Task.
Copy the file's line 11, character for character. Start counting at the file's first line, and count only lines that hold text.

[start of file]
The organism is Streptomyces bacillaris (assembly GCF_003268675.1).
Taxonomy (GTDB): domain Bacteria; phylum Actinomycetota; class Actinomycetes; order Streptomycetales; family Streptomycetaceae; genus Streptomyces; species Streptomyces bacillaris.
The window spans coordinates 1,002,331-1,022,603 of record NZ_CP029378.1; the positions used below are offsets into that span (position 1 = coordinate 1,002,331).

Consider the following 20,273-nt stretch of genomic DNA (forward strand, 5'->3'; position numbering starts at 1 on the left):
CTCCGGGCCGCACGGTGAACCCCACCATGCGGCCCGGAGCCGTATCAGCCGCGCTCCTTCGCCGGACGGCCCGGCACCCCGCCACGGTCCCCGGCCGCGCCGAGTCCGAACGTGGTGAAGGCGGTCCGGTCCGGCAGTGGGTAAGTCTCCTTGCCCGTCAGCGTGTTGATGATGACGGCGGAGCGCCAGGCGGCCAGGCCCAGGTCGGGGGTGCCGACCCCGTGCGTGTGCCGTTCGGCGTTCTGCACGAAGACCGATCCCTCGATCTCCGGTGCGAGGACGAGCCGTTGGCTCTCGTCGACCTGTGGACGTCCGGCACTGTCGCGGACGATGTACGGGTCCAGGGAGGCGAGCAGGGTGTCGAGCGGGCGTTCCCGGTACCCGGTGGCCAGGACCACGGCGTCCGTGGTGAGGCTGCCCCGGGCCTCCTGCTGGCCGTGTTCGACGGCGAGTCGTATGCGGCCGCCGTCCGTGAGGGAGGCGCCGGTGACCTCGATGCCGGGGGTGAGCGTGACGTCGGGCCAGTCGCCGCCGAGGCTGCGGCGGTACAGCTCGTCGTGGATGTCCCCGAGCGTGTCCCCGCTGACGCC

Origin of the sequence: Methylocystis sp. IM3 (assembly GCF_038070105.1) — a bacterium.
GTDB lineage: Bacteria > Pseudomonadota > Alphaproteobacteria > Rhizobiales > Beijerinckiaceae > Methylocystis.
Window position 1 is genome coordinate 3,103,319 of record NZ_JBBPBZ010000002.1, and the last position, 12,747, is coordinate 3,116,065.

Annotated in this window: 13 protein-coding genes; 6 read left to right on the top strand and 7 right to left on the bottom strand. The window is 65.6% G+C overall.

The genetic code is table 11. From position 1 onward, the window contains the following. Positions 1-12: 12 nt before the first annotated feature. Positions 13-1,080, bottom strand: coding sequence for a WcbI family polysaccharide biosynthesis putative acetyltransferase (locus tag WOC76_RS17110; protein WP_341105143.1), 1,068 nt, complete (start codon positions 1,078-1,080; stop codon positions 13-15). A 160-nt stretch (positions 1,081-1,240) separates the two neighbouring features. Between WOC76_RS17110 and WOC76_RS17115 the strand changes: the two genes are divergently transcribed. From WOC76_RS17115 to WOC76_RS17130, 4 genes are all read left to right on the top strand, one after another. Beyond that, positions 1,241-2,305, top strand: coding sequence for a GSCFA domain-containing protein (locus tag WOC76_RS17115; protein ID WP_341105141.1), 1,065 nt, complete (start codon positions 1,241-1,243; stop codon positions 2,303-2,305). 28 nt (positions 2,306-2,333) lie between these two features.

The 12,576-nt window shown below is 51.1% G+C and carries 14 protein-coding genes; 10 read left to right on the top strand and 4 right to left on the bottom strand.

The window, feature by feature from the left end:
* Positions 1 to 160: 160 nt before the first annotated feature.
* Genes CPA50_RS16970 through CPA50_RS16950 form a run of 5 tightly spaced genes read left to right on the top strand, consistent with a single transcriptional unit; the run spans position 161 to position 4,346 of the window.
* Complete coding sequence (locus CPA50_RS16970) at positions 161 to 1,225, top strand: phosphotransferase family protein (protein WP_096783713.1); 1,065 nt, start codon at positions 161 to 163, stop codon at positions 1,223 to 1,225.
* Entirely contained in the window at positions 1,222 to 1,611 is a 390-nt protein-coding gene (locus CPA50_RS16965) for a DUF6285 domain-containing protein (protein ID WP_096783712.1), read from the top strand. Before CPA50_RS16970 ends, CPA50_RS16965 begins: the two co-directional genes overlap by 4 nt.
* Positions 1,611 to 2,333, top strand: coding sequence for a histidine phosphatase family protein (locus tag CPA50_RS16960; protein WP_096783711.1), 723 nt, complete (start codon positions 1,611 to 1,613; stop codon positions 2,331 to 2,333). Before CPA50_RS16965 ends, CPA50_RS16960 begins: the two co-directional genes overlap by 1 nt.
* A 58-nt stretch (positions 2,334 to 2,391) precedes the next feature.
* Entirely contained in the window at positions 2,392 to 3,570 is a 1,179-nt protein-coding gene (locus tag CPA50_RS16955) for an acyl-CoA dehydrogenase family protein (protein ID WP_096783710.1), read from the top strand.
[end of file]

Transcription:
The 12,576-nt window shown below is 51.1% G+C and carries 14 protein-coding genes; 10 read left to right on the top strand and 4 right to left on the bottom strand.